Akobo, South Sudan

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Akobo
Akobo is located in South Sudan
Akobo
Akobo
Location in South Sudan
Coordinates: 7°47′N 33°3′E / 7.783°N 33.050°E / 7.783; 33.050Coordinates: 7°47′N 33°3′E / 7.783°N 33.050°E / 7.783; 33.050
Country  South Sudan
State Jonglei
County Akobo County
Elevation 1,600 ft (500 m)
Population (2011 Estimate)
 • Total 1,000
Time zone EAT (UTC+3)
Climate Aw

Akobo is a town in South Sudan.

Location[edit]

It is located in Akobo County, Jonglei State, in the northeastern part of South Sudan, near the International border with Ethiopia. Its location lies approximately 450 kilometres (280 mi), by road, northeast of Juba, the capital and largest city in the country.[1]

History[edit]

AKOBO HISTORY- LAND AND PEOPLE.

Akobo:- The River, Land, Town, and County (District)


Introduction

Akobo town: Is an attractive fertile piece of land surrounded by four major Rivers and they are . 1. Agweiy, 2. Dikony, 3. Dikon, and the Akobo River. Anywaa is the original name for the Anywaa tribe. Anywaa comes from the word “nywaak”. This means sharing. In other words, sharing together they joy ad agony, best or worst. King Agada described Anyuak as: fought against by so many [other tribes]. Akobo is the river that runs from Tiernam due west to join Dikony at Ciro. At the confluence, Akobo post was founded by the British in 1911. This river is now running irregularly because the course changed at Oboth and joins the Agwei River. The present name of Akobo Ciro is derived from River Akobo.

Anywaa (Anyuak) Kingdom

Anywaa Tribe is divided by the then colonial rulers administratively into two, namely: Sudanese Anyuak and Ethiopian Anywaa taking Akobo River as a major cosmetic boundary line of division. Anywaa on Northern bank of River Akobo are Ethiopian Anywaae. And Anywaa on Southern side of Akobo River are Sudanese Anywae.

Anywaa Kingdom Sub Tribes

Anywaa country is divided into eleven (11) sub tribes as follows:-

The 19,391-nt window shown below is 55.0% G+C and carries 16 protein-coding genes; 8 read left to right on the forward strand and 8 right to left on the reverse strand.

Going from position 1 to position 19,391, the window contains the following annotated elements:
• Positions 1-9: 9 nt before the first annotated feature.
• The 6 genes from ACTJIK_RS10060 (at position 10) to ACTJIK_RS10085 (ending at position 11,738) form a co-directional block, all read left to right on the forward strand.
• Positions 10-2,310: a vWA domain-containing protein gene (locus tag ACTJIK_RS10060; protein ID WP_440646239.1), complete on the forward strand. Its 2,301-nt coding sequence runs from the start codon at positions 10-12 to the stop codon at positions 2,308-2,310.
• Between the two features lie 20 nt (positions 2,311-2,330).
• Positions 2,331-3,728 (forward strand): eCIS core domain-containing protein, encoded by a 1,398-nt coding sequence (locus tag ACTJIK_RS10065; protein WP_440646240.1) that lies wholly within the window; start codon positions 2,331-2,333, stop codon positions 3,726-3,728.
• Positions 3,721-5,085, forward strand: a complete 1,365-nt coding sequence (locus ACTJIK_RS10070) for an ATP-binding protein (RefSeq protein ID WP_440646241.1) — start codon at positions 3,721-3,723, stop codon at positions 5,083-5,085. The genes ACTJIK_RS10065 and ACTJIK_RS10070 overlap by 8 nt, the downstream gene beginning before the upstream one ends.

Ciro, Adongo, part of Ternam; Ojwaa and part of Nyikaani, are Sudanese Anywae (Anyuak), whereas, Openo, Lul, Joor, part of Thim, Rwanye, Piny-Udo and part of Nyikaani are Ethiopian Anywaae. Ciro Anywae Ciro Anywaa Sub Tribe, are inhabitants of Akobo Land. Dikony, Agwei and Dikon rivers give water to Akobo land which is the County of today. Akobo District was the first District to be recognized by the British Colonial rulers as the seat to administer Ciro Anyuak affairs and to oversee the Lou Nuer at Waat beyond Dwa-Achan. Akobo was established as a post in 1911 at the site known today as Akobo Gedim at the confluence of Dikony [Pibor] and River Akobo. Due to floods the town was moved to Agii on the other side of Dikony west of old Akobo in 1912. The Anywaa then occupied both sides of the Dikony from Wanga-Ading to Burmath just at the confluence with Agwei. From there the Dikony becomes Keng flowing from the Murle country.

The British did not make Akobo a strong post for their administrative convenience only but mainly to protect the Nuer from being slaughtered by the Anyuak. It was not possible to stop the raids while the British stayed at Malakal. The Anywaa of Ciro, including the Adongo people under King Akway Wa Cham, raided the Nuer for cattle, women and children which they brought back from Padoi and the country beyond near the Zaraf River.

As the British permanently settled at Akobo, borders were demarcated between Lou and Akobo at Dwa-Achan and Wanga-Ading; and between Murle and Anywaa at Biem. These borders are known as the 1956 borders recognized by the Sudan governments after the British left. Thus the Anywaa were administered with iron fist for taxation and free labor to clear the roads and scrutiny to protect the Nuer. The Arabs adopted the same policy of hard scrutiny of the Anywaa until the CPA was signed. At this time it is the Nuer showing the iron fist.

Akobo was a place of joyful life until the early 1960s. From this time line on, the Anywaa entered a gloomy period to the present day. This time line also marks the influx of the Lou Nuer migration and accelerated aggression as described elsewhere in this exposition.

Ciro Anywaa Clans. Ciro Anyuak sub tribe is divided into eight (8) clans as follows:-

Nyikwaar Dekole Ogilo Nyium Bet Alil Ojwaa Omill Nyikwaar Clan Nyikwaar Clan is the inhabitant of Dikon, Borawiil, Arini, Agulbool and Borajanga Northeast of Akobo town.

Dekole Clan Dekole clan is the inhabitant old Akobo, Nyikaani on the Eastern side of Akobo Town; , Okalla, Tungdol, and Agii on the Northern side of Akobo Town; Chan, Abworo, [part of Dikon south west], of Akobo town.

Ogilo Clan Ogilo Clan is the inhabitant of Dimma, and Othil on the Southeast of Akobo town

Oboo Clan Oboo Clan is the inhabitant of Ciban, Owit, Buodo, Alawi and whole Agwei and Burmath areas, South and Southeast of Akobo town.

Nyium Clan Nyium Clan is the inhabitant of Pakang area Northeast of Akobo town. A lot of Nyium people can still be found in Nasir and down the Sobat River to Jekaw and areas between Nasir and Akobo. Though assimilated by the Nuer their roots can be traced easily.